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CORRESPONDENCE
Year : 2014  |  Volume : 140  |  Issue : 1  |  Page : 142-145

Chronic inflammatory arthritis with persisting bony erosions in patients following chikungunya infection


1 Regional Medical Research Centre (ICMR), Port Blair, Andaman & Nicobar Islands 744 101, India
2 K.S. Hegde Medical Academy, Justice K.S. Hegde Charitable Hospital, Medical Sciences Complex, University Road, Deralakatte 574 160, India
3 Primary Health Centre, Adyanadka 574 260 (D.K), Karnataka, India

Date of Web Publication4-Sep-2014

Correspondence Address:
Paluru Vijayachari
Regional Medical Research Centre (ICMR), Port Blair, Andaman & Nicobar Islands 744 101
India
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Source of Support: None, Conflict of Interest: None


PMID: 25222790

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How to cite this article:
Chaaithanya IK, Muruganandam N, Raghuraj U, Sugunan AP, Rajesh R, Anwesh M, Rai SK, Vijayachari P. Chronic inflammatory arthritis with persisting bony erosions in patients following chikungunya infection. Indian J Med Res 2014;140:142-5

How to cite this URL:
Chaaithanya IK, Muruganandam N, Raghuraj U, Sugunan AP, Rajesh R, Anwesh M, Rai SK, Vijayachari P. Chronic inflammatory arthritis with persisting bony erosions in patients following chikungunya infection. Indian J Med Res [serial online] 2014 [cited 2019 Nov 21];140:142-5. Available from: http://www.ijmr.org.in/text.asp?2014/140/1/142/140102

Sir,

Chikungunya fever, an arboviral disease caused by chikungunya virus (CHIKV), manifests as an acute illness with fever, skin rash and severe and incapacitating arthralgia [1] that may persist for several months or even years [2] .Cytokines and chemokines such as interleukin (IL)-6, IL- 8, monocyte chemoattractant protein (MCP)-1 and macrophage inflammatory protein (MIP)-1 appear to play important roles in the pathogenesis of chronic arthritis in CHIKV infection [3] .The persistence of the specific IgM antibodies for months after the initial infection has been observed in several alpha viral infections, probably due to viral persistence but the underlying mechanism is poorly understood [4] .The present report is an update of our earlier study [5] on evolution of joint lesions and arthritic symptoms in patients who had developed chronic arthritis following CHIKV infection and on the immunological response in these patients.

The original study group cohort consisted of 203 patients with chikungunya fever identified during an outbreak in Dakshina Kannada district of Karnataka State, India, in 2008. The presence of CHIKV infection in these patients was confirmed by the presence of anti-CHIKV IgM antibodies. These patients were followed up for a period of 10 months. Ninety four of these 203 patients continued to have arthritic symptoms at the end of 10 months. A subsample of 20 such patients with unresolved arthritic symptoms was subjected to magnetic resonance imaging (MRI) studies, the results of which were reported earlier [5] .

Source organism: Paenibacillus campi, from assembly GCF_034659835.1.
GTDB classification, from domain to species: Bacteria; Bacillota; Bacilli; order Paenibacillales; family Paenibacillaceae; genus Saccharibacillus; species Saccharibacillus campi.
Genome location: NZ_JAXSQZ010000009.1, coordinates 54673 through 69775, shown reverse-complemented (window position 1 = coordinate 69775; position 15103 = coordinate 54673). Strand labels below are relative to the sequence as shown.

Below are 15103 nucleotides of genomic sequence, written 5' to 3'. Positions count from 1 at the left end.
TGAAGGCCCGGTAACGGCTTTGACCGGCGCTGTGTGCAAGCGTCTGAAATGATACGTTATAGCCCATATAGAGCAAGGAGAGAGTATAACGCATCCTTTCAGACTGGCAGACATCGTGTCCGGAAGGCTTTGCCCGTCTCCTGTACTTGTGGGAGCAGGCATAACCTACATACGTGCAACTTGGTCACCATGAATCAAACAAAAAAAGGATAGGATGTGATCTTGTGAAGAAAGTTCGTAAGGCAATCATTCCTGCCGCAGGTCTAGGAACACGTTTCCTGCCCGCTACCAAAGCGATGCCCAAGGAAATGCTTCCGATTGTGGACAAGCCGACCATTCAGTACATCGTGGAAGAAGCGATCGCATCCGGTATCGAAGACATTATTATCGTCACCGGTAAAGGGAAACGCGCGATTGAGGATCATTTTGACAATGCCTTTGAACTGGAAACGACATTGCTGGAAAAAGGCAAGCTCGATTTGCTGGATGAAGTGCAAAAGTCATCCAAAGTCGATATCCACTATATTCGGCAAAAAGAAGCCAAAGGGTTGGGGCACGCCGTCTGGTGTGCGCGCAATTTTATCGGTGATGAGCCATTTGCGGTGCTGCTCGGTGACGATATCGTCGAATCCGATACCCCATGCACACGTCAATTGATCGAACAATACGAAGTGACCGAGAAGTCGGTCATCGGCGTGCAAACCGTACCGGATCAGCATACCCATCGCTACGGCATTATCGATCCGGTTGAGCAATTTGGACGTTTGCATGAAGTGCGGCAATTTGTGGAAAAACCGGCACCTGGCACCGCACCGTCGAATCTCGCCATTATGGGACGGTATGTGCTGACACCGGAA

The present study was conducted in April 2011, three years after the onset of chikungunya disease in these patients. MRI was repeated in 14 of the 20 patients who had been subjected to MRI at the end of 10 months. These 14 patients were interviewed for the changes in their arthritic symptoms. Blood samples were collected and tested for anti-CHIKV IgM and IgG antibodies by IgM capture ELISA [6] and NovaLisa TM Chikungunya virus IgG capture ELISA (Nova Tec Immundiagnostica GmbH, Germany) respectively. Detailed history of treatment for their arthritic symptoms could not be obtained for these patients because of non-availability of any medical records. The study was approved by the institutional ethics committee of the Regional Medical Research Centre, Port Blair, Andaman and Nicobar Islands, India, and written informed consent was obtained from patients.

Thirteen of these 14 patients had mono-arthritis and one had oligoarthritis. Arthritic symptoms and signs in one of the 14 patients had completely resolved and in two others, the joint pain had substantially reduced. Four patients reported slight improvement and in the remaining seven, the symptoms persisted without change. None of the patients experienced worsening of symptoms. The mean age of the patients who reported that their symptoms persisted was 58.4 yr whereas that of the patients who showed improvement in symptoms was 49.4 yr. Among the five male patients in the study group, two showed persistence of symptoms while among the nine female patients, five showed persistence of symptoms.

The MRI showed that in one patient, there was complete resolution of the lesions and in four others the lesions were regressing. In two patients the lesions appeared to be progressing with involvement of new joints (Carpal and inter-carpal joints, lower ends of radius and ulna). In the remaining seven patients, the radiological abnormalities remained unaltered. Thus in five of the fourteen patients, the radiological abnormalities regressed and in the remaining nine either persisted or progressed [Table 1]. The mean age of the former group of patients was 48.2 yr and that of the latter was 57.1 yr. Among the five male patients in the study group, three showed persistence or progression of radiological abnormalities while among the nine female patients, six showed persistence of progression of lesions.
Table 1: ELISA results and symptoms of the patients after three years post chikungunya virus infection


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The patient who showed complete resolution of lesions had focal bony erosions and bursitis in the MRI earlier [5] . Although these lesions have disappeared completely, mild joint pain still persisted. Three of the four patients who showed signs of radiological resolution of lesions had tendinitis, calcification and effusion into joints and bursae earlier. The seven patients with persistent lesions had sub-chondral bony erosions, joint effusion and synovial thickening [Figure 1]A earlier. While two of these seven patients reported reduction in the intensity of pain since the last follow up, the remaining five patients reported that their joint pain was persisting without any change. The two patients whose lesions were progressing had bony erosions in metacarpals and effusion in metacarpo-phalangeal joints in earlier MRIs. These lesions progressed and the new lesions including erosions and joint effusion appeared in carpal bones, inter-carpal joints and lower ends of radius and ulna [Figure 1]B.